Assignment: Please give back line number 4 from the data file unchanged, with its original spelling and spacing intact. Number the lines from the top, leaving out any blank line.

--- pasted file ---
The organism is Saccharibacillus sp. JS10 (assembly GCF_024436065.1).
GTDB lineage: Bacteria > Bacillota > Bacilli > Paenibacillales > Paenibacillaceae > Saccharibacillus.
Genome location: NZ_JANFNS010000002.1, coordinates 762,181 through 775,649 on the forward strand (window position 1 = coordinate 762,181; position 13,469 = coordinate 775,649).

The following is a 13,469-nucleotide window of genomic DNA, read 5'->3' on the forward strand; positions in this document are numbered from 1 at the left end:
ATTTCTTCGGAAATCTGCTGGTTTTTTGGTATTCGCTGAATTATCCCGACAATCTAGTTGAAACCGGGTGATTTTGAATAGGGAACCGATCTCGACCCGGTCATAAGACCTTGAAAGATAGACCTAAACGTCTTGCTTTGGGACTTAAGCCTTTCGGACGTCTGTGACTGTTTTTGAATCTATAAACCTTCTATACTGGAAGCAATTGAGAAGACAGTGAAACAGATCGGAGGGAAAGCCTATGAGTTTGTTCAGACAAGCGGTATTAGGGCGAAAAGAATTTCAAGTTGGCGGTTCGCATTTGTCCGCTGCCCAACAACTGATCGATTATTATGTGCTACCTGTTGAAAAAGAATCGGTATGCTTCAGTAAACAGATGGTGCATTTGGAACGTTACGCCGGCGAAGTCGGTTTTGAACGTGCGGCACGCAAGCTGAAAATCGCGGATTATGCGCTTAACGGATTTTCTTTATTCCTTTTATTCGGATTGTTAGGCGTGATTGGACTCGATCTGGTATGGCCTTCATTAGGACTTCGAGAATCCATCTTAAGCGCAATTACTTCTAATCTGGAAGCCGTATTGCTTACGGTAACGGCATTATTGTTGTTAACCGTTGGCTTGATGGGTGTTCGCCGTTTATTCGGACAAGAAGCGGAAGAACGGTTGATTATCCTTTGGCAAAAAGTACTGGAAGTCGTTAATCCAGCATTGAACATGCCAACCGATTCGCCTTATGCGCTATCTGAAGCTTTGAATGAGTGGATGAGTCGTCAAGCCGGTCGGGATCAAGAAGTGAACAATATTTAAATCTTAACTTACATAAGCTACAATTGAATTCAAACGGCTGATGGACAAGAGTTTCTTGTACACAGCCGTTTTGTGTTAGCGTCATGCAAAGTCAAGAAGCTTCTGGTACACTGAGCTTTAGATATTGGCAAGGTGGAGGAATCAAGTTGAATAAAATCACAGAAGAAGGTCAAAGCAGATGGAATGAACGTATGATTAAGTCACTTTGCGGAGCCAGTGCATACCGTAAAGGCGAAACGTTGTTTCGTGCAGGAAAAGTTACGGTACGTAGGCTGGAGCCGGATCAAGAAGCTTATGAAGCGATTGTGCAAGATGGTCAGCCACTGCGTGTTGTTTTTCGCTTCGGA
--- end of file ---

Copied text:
The following is a 13,469-nucleotide window of genomic DNA, read 5'->3' on the forward strand; positions in this document are numbered from 1 at the left end: